The fisheries sector in the Gambia: trade, value addition and social inclusiveness, with a focus on women

This analytical report - part of UNCTAD’s activities on trade, gender and development - is intended to accompany the Diagnostic Trade Integration Study (DTIS) Update for The Gambia: Harnessing Trade for Growth and Employment, carried out under the Enhanced Integrated Framework (EIF) for trade-related assistance for Least Developed Countries.

It sets out a detailed analysis of the fisheries sector and its prospects for value-addition and social inclusiveness, with a focus on women. The intention is to capture all the information generated through the DTIS Update process, and disseminate this knowledge to a broader audience.

Case study on the Gambia

The relationship between trade and gender is highly contextual and country-specific, as the gender effects of trade depend on the specificities of individual economic sectors and countries. However, it is at times possible to extrapolate some general patterns that are likely to be found across countries.

The Gambian case study points to three critical dimensions that should be taken into account when promoting fish-export-oriented policies as a pro-poor strategy:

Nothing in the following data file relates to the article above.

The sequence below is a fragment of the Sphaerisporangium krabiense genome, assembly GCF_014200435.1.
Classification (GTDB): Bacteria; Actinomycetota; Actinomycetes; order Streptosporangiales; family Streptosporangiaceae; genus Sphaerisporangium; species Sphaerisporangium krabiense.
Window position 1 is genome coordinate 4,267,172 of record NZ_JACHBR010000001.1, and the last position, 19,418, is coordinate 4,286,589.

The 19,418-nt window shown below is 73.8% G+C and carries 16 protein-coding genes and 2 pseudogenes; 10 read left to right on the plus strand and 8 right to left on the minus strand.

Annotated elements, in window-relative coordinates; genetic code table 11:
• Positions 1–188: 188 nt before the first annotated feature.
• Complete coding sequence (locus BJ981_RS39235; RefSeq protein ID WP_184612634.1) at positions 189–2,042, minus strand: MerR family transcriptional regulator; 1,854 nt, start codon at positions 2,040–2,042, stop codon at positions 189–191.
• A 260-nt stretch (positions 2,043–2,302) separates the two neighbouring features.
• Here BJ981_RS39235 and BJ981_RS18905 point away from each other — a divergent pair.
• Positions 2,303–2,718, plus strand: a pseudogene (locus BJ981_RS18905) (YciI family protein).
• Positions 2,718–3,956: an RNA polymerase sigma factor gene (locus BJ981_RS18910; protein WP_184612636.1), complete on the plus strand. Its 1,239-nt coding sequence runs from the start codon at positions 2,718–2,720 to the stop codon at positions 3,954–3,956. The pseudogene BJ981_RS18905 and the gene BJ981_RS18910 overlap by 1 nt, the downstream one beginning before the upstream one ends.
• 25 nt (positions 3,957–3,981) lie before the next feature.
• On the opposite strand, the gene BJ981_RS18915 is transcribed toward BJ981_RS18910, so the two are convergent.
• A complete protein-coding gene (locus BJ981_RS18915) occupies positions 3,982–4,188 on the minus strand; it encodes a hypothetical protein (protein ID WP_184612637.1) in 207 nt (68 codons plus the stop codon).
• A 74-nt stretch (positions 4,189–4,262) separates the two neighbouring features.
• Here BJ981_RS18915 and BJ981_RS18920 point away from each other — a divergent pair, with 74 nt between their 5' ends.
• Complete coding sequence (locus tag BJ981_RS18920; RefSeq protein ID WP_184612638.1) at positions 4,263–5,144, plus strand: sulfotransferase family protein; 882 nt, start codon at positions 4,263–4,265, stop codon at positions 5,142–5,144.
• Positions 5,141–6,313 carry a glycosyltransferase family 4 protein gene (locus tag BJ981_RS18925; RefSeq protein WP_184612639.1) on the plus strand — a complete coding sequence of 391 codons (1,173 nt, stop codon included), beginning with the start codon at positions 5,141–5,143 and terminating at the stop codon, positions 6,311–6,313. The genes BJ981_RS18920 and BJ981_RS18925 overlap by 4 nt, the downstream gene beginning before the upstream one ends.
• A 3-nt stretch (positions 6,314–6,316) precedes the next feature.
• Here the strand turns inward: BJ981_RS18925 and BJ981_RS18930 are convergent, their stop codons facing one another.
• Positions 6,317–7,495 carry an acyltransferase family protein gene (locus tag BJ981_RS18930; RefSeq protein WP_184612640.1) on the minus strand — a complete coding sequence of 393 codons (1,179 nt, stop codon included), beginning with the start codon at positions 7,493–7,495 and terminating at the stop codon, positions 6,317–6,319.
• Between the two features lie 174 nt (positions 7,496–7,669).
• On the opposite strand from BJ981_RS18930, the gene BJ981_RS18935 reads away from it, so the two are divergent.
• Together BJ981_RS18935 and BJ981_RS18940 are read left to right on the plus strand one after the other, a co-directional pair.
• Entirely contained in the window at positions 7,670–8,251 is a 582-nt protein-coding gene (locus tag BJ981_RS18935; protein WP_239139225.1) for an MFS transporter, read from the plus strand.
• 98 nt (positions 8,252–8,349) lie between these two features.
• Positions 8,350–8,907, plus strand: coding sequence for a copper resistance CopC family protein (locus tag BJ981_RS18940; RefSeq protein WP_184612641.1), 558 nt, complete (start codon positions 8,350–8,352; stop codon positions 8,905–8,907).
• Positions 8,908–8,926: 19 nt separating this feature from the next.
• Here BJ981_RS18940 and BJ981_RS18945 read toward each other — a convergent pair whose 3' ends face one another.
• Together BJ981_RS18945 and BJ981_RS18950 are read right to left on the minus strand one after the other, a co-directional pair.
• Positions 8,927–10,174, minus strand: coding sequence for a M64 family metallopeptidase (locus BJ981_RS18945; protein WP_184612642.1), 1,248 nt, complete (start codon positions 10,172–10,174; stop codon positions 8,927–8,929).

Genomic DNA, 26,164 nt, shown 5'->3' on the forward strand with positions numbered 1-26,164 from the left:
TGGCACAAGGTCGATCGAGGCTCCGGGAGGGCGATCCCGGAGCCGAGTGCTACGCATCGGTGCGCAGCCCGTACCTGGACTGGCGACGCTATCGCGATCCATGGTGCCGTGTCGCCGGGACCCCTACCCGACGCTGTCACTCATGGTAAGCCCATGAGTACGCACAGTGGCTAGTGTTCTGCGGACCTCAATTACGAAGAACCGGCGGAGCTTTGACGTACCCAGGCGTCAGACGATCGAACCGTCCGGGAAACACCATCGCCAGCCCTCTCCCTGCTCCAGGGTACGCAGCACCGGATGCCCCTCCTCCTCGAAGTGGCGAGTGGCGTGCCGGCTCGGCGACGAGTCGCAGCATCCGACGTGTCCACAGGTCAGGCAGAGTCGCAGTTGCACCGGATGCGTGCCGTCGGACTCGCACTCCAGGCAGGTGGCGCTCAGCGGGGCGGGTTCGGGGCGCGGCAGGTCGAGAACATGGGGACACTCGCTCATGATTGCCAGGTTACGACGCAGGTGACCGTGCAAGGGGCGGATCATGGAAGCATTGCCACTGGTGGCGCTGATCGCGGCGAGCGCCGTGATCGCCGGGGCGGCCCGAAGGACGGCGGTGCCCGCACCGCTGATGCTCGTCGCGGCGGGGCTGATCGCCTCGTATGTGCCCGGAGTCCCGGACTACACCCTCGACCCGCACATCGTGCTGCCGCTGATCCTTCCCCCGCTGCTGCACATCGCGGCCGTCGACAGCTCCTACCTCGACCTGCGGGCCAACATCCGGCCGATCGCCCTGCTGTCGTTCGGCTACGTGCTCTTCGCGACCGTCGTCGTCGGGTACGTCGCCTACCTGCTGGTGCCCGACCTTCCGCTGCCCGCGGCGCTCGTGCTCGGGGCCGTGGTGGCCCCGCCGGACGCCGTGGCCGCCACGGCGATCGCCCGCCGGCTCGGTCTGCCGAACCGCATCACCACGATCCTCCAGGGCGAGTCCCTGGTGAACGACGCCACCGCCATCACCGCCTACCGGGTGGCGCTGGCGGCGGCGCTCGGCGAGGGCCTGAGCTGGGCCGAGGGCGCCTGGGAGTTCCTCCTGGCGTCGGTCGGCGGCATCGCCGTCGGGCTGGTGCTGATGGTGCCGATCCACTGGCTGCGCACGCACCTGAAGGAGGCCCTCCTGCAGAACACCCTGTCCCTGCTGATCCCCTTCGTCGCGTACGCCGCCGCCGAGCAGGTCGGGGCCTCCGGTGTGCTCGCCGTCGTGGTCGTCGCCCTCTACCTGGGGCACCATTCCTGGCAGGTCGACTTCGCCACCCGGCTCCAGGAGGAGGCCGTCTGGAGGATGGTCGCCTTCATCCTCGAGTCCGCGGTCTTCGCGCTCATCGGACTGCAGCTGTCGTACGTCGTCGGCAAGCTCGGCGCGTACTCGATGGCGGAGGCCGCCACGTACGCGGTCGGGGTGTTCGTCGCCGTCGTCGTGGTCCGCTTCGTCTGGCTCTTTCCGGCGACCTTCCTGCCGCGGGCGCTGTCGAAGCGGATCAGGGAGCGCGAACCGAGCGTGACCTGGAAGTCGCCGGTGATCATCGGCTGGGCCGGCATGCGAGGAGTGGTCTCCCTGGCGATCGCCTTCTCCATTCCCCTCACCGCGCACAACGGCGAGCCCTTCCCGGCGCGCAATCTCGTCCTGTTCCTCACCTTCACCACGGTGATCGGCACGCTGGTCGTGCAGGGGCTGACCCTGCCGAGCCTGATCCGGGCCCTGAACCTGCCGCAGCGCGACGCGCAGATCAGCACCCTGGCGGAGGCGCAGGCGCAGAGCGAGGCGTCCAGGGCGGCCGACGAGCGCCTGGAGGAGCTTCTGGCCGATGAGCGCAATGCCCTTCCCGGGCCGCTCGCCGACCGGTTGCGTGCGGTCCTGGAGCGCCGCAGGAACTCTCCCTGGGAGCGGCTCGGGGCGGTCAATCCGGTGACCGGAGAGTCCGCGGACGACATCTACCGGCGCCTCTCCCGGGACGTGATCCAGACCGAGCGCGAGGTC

1. The existence of gender-specific patterns in the processing and marketing of fresh and cured fish products.

  2. The resultant, gender-differentiated impacts of a commercial, export-oriented strategy in the fisheries sector.

  3. The need for trade policy responses that are gender-specific and redistributive.

The fisheries sector is a critical entry point for poverty alleviation in The Gambia. It provides a source of revenue and foreign exchange earnings for the country; but also contributes importantly to food and livelihood security, particularly for the poor.

The sector is the third largest food provider - after agriculture and livestock - and plays a significant role from a nutritional standpoint, being the main supplier of animal protein in the diets of most Gambians.

In the sector, men and women tend to produce rather distinctive products, operate on different scales, and serve different markets. This results in rather specific gender-based trade patterns throughout the chain.

Women are the predominant dealers involved in the domestic marketing of fresh and cured fish products; while export of the frozen and smoked-dry products is mainly carried out by men.

The acknowledgement of these gender dimensions is critical when designing policies geared towards upgrading the fisheries sector in The Gambia.